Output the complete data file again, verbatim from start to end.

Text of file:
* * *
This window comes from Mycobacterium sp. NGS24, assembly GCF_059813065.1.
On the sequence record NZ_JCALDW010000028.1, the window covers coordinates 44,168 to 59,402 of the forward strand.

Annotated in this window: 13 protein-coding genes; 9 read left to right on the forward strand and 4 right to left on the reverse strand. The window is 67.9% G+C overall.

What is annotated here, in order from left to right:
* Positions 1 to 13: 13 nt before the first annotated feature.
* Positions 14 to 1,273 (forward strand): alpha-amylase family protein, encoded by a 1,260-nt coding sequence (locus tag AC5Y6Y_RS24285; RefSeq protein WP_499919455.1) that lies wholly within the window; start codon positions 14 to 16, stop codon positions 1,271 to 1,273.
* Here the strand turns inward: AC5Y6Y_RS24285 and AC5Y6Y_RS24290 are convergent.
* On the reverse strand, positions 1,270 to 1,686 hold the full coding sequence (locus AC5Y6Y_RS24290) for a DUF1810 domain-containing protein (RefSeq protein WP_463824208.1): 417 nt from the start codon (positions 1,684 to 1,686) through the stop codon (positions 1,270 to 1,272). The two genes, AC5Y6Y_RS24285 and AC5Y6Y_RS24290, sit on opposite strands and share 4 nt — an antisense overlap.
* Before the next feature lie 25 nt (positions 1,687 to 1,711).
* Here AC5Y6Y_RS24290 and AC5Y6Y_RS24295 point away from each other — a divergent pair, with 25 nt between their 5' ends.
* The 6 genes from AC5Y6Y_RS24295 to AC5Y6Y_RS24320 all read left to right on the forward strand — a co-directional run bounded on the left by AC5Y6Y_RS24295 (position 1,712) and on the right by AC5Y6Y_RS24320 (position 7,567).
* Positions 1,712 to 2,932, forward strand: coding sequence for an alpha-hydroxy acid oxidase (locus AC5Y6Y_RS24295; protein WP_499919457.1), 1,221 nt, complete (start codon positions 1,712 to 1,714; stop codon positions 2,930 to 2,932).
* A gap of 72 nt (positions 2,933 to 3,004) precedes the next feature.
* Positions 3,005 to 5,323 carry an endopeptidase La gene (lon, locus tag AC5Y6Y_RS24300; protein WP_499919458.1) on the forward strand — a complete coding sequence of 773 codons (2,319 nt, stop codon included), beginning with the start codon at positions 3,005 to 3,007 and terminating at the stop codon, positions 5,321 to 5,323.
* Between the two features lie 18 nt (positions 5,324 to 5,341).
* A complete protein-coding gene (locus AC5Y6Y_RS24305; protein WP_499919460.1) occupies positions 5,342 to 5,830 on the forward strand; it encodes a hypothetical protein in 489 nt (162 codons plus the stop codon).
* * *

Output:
This window comes from Mycobacterium sp. NGS24, assembly GCF_059813065.1.
On the sequence record NZ_JCALDW010000028.1, the window covers coordinates 44,168 to 59,402 of the forward strand.

Annotated in this window: 13 protein-coding genes; 9 read left to right on the forward strand and 4 right to left on the reverse strand. The window is 67.9% G+C overall.

What is annotated here, in order from left to right:
* Positions 1 to 13: 13 nt before the first annotated feature.
* Positions 14 to 1,273 (forward strand): alpha-amylase family protein, encoded by a 1,260-nt coding sequence (locus tag AC5Y6Y_RS24285; RefSeq protein WP_499919455.1) that lies wholly within the window; start codon positions 14 to 16, stop codon positions 1,271 to 1,273.
* Here the strand turns inward: AC5Y6Y_RS24285 and AC5Y6Y_RS24290 are convergent.
* On the reverse strand, positions 1,270 to 1,686 hold the full coding sequence (locus AC5Y6Y_RS24290) for a DUF1810 domain-containing protein (RefSeq protein WP_463824208.1): 417 nt from the start codon (positions 1,684 to 1,686) through the stop codon (positions 1,270 to 1,272). The two genes, AC5Y6Y_RS24285 and AC5Y6Y_RS24290, sit on opposite strands and share 4 nt — an antisense overlap.
* Before the next feature lie 25 nt (positions 1,687 to 1,711).
* Here AC5Y6Y_RS24290 and AC5Y6Y_RS24295 point away from each other — a divergent pair, with 25 nt between their 5' ends.
* The 6 genes from AC5Y6Y_RS24295 to AC5Y6Y_RS24320 all read left to right on the forward strand — a co-directional run bounded on the left by AC5Y6Y_RS24295 (position 1,712) and on the right by AC5Y6Y_RS24320 (position 7,567).
* Positions 1,712 to 2,932, forward strand: coding sequence for an alpha-hydroxy acid oxidase (locus AC5Y6Y_RS24295; protein WP_499919457.1), 1,221 nt, complete (start codon positions 1,712 to 1,714; stop codon positions 2,930 to 2,932).
* A gap of 72 nt (positions 2,933 to 3,004) precedes the next feature.
* Positions 3,005 to 5,323 carry an endopeptidase La gene (lon, locus tag AC5Y6Y_RS24300; protein WP_499919458.1) on the forward strand — a complete coding sequence of 773 codons (2,319 nt, stop codon included), beginning with the start codon at positions 3,005 to 3,007 and terminating at the stop codon, positions 5,321 to 5,323.
* Between the two features lie 18 nt (positions 5,324 to 5,341).
* A complete protein-coding gene (locus AC5Y6Y_RS24305; protein WP_499919460.1) occupies positions 5,342 to 5,830 on the forward strand; it encodes a hypothetical protein in 489 nt (162 codons plus the stop codon).